On final review, however, I noticed that the price movement of the stocks in this sector have not been more than 70 cents in one day. I learned that a proper trade should be a healthy stock moving either up or down on high volume, but with a dollar amount of at least $1.50 to $2.00. Anything beyond that is not worth the trade or the risk. Thus, I suppose the disk drive sector so far is not yet the place investing dollars should enter.

Thursday, June 26, 2008

X: Technical analysis suggests that the stock may have trouble going higher.

Created when X was $186.88

US Steel's RSI (a measure of relative strength among other stocks) has hit a ceiling these past few days and hasn't trended above it, and the PVT seems to be guiding lower which suggests to me that institutional investors are selling shares of X, not buying more. TODAY, I don't see any reason why this stock would be a good purchase.

I would wait for a high volume breakout above $195 (actually, $196 to give some cushion for fake-outs) before buying this stock.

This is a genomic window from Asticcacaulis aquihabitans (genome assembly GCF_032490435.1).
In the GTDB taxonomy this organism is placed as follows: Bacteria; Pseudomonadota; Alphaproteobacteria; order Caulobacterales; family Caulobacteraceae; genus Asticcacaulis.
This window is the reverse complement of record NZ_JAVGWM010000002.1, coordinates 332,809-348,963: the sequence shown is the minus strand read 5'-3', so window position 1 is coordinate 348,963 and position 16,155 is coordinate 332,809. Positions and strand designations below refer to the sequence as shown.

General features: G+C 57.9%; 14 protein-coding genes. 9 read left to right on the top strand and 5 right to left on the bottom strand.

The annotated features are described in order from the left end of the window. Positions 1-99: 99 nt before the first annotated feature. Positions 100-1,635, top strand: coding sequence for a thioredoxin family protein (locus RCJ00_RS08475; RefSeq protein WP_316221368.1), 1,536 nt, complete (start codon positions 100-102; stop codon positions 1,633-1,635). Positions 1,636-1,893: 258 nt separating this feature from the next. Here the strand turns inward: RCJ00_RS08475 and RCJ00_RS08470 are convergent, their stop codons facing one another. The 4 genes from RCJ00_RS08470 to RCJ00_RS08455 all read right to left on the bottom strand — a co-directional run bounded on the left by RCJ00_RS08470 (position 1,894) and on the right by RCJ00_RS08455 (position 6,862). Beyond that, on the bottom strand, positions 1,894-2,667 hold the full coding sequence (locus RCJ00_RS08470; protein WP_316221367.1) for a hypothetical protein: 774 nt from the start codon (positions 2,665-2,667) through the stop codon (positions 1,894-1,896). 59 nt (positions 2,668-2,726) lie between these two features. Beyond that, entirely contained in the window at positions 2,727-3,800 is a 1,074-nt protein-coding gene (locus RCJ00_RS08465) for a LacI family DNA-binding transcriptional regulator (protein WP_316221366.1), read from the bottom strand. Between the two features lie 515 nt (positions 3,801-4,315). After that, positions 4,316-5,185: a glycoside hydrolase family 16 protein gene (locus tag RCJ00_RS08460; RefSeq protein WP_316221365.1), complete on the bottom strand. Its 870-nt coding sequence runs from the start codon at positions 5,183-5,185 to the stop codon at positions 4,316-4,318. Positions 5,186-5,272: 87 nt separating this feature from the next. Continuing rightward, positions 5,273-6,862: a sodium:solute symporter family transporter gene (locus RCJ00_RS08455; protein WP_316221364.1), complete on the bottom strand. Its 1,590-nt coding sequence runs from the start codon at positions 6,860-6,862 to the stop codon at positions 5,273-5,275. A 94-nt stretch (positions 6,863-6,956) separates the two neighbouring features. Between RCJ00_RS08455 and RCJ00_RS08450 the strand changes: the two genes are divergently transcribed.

SHCAY: Sharp Corporation (overview)

Sharp Corporation's stock has been in bad shape since 3/17/07 when its relative strength indicators revisited its comfortable negative territory, indicating that the stock is resuming its weak status. Institutional investors noticed this mid February '08 when they started selling their positions.

While today there is some institutional ownership in Sharp, it is not enough to merit buying into the stock. Further, the stock has been trending above and below both the 50-day and 200-day moving averages, so it cannot even figure out what it wants to do.

Most recently, in June '08, the stock dropped on higher-than-usual volume below both moving averages and has stayed there since. While on a positive note, the stock did what looks like a double bottom around $15.69 and has trended up back towards the 50-day moving average, the last candlestick was the kind of formation that indicates a top has been put in, and so I don't believe it will go up much further than this.

One interesting note -- it is interesting that the last time the stock rallied, it put in the same kind of double bottom (late October '07 and mid-November '07) before rallying up, so perhaps there is a rule that when this stock forms a double bottom, it rallies a bit from there.

All this being said, I'd say STAY AWAY from this stock because it is not one to own.

RIMM: I'd like to see...

I'd like to see RIMM form a base, hit the 200-day MA, and then rally from there.

CEO: Head & Shoulders top formation indicating a top.

Created when CEO was $168.87.